Visme is a versatile platform that gives people of all levels the chance to create a whole realm of engaging visuals including presentations, banners, and animation. There are tons of templates available, and the interface has different levels of usability depending on how experienced you are. This one is quite easy to use, and you can try it out for free, which is a bonus if you’re just doing a test round.

Visme provides highly professional results when it comes to data visualization and it offers very modern design. It’s actually geared towards student pricing so is affordable at only $6 monthly, and that’s the premium version – but first, test it for free.

3. Venngage

Venngage is quite similar to other tools and offers training in simple steps, which typically involves choosing a template, adding visuals, and customizing. You can create all kinds of visuals with Venngage, including posters, charts and other types of eye-catching visuals.

At $0 to $50 per month, the software has the potential to fit almost anybody’s budget and in that respect, is great for businesses of any size to try out. The software offers plenty of cool and easy-to-understand template options, along with plenty of tips and tricks that help almost anyone create professional level content.

While the free plan is better for those who aren’t looking for high-level professional work, since you don’t have the option of including a logo), it’s still an excellent option for those looking to create simple infographics or those looking to learn how to use these types of tools.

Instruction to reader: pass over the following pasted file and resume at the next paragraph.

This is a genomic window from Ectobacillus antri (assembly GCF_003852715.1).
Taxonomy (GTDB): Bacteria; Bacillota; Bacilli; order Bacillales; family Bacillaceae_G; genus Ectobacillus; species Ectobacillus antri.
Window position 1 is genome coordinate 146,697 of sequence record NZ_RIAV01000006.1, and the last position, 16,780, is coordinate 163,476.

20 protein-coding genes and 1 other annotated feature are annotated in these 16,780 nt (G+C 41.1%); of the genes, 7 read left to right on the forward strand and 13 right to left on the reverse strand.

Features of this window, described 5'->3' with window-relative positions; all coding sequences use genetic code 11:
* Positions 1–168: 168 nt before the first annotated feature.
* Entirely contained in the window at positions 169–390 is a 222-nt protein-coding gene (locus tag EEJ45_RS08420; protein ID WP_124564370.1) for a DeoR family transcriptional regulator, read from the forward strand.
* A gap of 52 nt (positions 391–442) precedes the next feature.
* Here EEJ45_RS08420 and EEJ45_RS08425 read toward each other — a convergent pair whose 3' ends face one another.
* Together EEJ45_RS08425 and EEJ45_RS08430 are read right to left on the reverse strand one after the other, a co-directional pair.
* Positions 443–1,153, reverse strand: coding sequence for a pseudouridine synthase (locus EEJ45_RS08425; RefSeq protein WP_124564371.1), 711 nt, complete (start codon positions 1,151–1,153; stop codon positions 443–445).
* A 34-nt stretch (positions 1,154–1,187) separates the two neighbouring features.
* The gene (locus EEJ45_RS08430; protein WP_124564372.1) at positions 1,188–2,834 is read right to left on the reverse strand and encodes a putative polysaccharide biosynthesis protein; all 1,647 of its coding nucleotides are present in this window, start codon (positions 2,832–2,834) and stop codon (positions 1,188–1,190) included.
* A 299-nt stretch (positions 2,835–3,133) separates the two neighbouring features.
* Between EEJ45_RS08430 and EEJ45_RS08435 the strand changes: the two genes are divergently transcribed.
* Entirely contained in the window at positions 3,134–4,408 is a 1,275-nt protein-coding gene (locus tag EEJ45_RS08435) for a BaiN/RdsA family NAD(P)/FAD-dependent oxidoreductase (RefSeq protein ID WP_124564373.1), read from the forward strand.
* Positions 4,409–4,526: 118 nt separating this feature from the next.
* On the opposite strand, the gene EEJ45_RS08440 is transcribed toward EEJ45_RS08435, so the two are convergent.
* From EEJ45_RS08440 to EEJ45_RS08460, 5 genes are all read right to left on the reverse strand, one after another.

4. Infogram

Infogram offers an extremely attractive, slick and inviting interface incorporating a huge range of contemporary modern graphics, so if that’s something that fits your style and brand messaging, you may want to give it a try. Infogram will also easily pull out specified datasets, which allow you to add charts, and graphics, which look similar to the type you might make in Excel or PowerPoint.

You can also use Infogram with a variety of other cloud-based software, which allows you to share your creations with team members, co-create or even import and export datasets from a distance.

The only catch is that you can’t download the free version so you must publish online and then share the link – this is a bit of a problem when it comes to sharing.

5.Google Charts

Have you ever seen an infographic that seems great but you have no real link to a particular brand or product? Google Charts can actually make it match your site, which is important for brand consistency, which is one of the reasons it stands out from the rest. Google charts is simple to use and free, so it’s a great place to start if you’re inexperienced.

Final Thoughts

With all of these amazing tools available at the touch of a button, making professional-looking infographics has never been easier. So even if you’re not a graphic artist, don’t be afraid to dive in and test out some of the free versions – you never know what you’ll discover!